Microsoft announced last April that the Chromium-based version of its Edge browser for Linux operating systems would be available in October. Edge for Linux will initially be available in the browser’s dev preview channel. That way Linux users can download the preview from the Microsoft Edge Insider website or from their native Linux package manager. Microsoft will start with the Ubuntu and Debian distributions and then support Fedora and openSUSE.
Microsoft is investing more and more in the Linux community. The company announced the arrival of Edge Chromium on Linux in October. Of course, it is primarily aimed at developers, but this is evidence of the company’s growing desire to make reliable tools available to the Linux community. In fact, Microsoft Edge introduced Chromium for Windows 7, 8, and 10, as well as for macOS in January 2020. Edge has since grown in popularity and has been installed by hundreds of millions of people, according to a company spokesperson.
According to Net Applications, a web analytics company, the browser has beaten several competitors and is now the second most popular desktop browser after Chrome. In January, Microsoft announced that it had designed Edge as a browser for businesses. So the October launch of Edge on Linux not only aims to increase the browser’s market share, it also represents the company’s efforts to enable business customers to deploy a single browser for a variety of devices. Devices for employees.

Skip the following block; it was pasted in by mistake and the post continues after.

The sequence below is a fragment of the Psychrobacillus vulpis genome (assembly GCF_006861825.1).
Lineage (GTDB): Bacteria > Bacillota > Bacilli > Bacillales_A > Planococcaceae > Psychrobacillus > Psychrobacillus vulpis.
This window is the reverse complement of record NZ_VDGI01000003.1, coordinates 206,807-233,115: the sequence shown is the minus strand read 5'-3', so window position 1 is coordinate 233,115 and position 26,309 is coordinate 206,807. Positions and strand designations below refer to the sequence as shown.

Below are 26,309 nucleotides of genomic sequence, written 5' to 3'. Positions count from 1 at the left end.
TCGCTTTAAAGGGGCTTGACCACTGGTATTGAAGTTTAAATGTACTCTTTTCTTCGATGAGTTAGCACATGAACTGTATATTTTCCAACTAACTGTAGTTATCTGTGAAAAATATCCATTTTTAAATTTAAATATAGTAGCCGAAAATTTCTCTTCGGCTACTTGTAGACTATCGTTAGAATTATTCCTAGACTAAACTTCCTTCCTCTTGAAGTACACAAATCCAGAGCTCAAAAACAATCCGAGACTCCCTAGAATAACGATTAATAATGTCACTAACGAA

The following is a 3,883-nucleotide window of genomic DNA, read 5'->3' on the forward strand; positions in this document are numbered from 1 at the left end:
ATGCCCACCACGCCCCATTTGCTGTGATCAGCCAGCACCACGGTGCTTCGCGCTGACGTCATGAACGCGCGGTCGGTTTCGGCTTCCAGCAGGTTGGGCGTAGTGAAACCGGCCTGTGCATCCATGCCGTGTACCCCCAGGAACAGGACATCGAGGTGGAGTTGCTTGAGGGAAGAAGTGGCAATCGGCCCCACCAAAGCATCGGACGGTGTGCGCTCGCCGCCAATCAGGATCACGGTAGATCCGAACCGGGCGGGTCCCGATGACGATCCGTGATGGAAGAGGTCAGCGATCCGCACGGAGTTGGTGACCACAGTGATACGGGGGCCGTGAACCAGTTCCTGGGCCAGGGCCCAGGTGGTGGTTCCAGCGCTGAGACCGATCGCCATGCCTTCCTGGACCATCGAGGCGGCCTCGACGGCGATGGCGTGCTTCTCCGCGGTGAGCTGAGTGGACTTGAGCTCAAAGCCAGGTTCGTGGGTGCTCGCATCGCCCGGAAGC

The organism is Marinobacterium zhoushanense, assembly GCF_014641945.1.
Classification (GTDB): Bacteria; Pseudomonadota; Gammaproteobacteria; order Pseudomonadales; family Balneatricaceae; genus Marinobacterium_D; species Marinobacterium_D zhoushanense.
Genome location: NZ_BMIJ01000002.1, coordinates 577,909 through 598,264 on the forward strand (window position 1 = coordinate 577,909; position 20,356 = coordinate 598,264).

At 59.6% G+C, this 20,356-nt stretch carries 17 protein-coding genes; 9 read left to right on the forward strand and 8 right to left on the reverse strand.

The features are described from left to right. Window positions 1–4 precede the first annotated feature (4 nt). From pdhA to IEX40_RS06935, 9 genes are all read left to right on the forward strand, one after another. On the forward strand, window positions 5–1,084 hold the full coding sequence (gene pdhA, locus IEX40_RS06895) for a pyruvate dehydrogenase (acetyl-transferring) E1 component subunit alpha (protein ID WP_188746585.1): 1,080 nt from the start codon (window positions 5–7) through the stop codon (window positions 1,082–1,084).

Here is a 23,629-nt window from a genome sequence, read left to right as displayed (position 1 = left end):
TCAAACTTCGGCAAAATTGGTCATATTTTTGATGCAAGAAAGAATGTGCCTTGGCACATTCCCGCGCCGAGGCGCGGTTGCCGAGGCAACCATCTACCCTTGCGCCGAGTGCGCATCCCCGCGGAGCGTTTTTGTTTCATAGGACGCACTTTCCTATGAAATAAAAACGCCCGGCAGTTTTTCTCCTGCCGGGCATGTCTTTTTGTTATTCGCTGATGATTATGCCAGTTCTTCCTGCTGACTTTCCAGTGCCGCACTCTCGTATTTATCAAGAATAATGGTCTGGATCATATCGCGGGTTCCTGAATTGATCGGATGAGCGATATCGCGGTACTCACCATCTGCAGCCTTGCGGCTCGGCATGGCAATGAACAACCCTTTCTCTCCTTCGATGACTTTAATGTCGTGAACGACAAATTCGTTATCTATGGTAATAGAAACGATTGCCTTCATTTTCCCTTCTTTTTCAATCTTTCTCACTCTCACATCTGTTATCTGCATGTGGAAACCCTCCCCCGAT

We are excited about the customer interest we’ve received since we first formulated our vision to bring Edge to Linux, said Kyle Pflug, Edge Program Supervisor at Microsoft. We have received feedback from business customers looking to deploy a single browser solution in their organization, regardless of platform, and we are happy to offer a quote to those who need a solution for Linux. Edge would also be a safer Google Chrome alternative for businesses.
Liat Ben-Zur, vice president of Microsoft’s Modern Life & Devices division, said an independent study by NSS Labs found that Edge is more secure than Google Chrome for businesses running Windows 10. However, Google Chrome has done a much larger market share: around 65% worldwide after one measure, 2.3% for Edge. Microsoft also announced today that its developers have placed more than 3,700 bids for the Chromium project to date, more than the 3,000 the company announced in May.
Some of that work focused on touchscreen support, but the team also contributed areas like accessibility, developer tools, and browser basics. In addition to offering Edge on Linux, the company announced that it has expanded its developer toolkit to include WebView 2 and the Visual Studio Code 1.0 extension. According to Ben-Zur, WebView2 is decoupled from certain Windows versions and enables full web functionality in Windows applications.
The Visual Studio Code 1.0 extension (available in VS Studio extended store) enables developers to be transparent about switching contexts. Both tools will be available in the coming months, according to Ben-Zur. In addition, Microsoft announced the addition of a new Edge feature. The company said IT pros could now fall back on an earlier version of Edge. She explained what this feature is about because sometimes new versions break things.
This is mainly motivated by the fact that in remote work environments any limit is amplified. With so many remote workers, Microsoft wants to provide a way for professionals to minimize disruption and fix the problem, he said. There’s no official release date for Edge on Linux, but Microsoft will meet developers in October.
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